Combining elements of punk, gypsy music, and Brechtian cabaret, Gogol Bordello tells the story of New York’s immigrant diaspora through debauchery, humor, and surreal costumes. Leader and singer Eugene Hütz’s taste in music was spun out of black-market tapes of the The Birthday Party and Einstürzende Neubauten in his native Ukraine.
After being evacuated to Western Ukraine in 1986 following the Chernobyl disaster, Hütz became enamored of the mystical, outsider qualities of gypsy music. Living as a refugee in Poland, Hungary, Austria, and Italy before moving to the United States in 1993, he experienced life as an outsider himself.
After arriving in New York, he teamed up with guitarist Vlad Solofar and squeezebox player Sasha Kazatchkoff. American Eliot Fergusen added a strong rock sound on the drums and the band was also augmented by Sergei Riabtsev on fiddle, a former theater director from Moscow whose past experience would prove helpful in the future in crafting Gogol Bordello’s bizarre stage shows (like one which tells the story of super-powered immigrant Ukrainian vampires).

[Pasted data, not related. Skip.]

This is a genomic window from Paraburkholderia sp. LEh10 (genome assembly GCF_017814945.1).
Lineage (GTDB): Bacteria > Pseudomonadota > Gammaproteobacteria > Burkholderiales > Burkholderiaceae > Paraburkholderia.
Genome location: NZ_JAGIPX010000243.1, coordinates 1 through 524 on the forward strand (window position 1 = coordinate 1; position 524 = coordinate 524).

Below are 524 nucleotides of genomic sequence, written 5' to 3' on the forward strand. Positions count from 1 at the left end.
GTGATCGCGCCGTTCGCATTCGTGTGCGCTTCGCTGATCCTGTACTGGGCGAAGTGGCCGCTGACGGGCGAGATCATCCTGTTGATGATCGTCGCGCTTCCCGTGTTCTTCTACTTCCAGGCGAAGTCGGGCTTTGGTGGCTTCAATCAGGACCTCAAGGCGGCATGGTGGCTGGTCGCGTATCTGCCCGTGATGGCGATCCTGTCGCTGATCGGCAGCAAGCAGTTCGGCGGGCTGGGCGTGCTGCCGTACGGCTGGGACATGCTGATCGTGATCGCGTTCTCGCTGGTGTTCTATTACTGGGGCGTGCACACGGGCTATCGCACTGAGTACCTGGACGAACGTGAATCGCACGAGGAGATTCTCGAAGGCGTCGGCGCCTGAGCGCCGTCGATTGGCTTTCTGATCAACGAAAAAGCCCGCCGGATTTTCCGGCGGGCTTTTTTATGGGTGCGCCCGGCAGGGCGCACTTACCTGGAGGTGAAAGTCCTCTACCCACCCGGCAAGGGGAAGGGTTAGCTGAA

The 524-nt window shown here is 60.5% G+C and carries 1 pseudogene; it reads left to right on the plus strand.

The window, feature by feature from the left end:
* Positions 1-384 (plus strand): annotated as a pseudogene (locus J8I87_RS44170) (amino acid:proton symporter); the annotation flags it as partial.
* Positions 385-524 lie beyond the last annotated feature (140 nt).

The group’s early gigs involved playing straight gypsy music at Russian weddings, but their music soon evolved into the hyper-kinetic explosions that earned them a solid following amongst New York’s downtown hipsters. The band issued a single in 1999 entitled gogol bordello, quickly followed by their debut full-length, Voi-la Intruder, which was produced by Nick Cave & The Bad Seeds’ drummer Jim Sclavunos. Solofar and Kazatchkoff were replaced by accordionist Yuri Lemeshev, who hails from the Russian island of Sakhalin, and two Israelis, guitarist Oren Kaplan and saxophonist Ori Kaplan, who despite their similar names were not related.
Hütz helped bolster the band’s popularity by becoming somewhat of a celebrity in the downtown scene, in part fueled by his Thursday night DJ gigs at Bulgarian club/restaurant/bar Mehanata, where he played Ukrainian, Gypsy, raï and flamenco music for a crowd of artists, models, Ukrainians, Russians, Gypsies, and Bulgarians with tendencies toward exuberant dancing and smashing plates.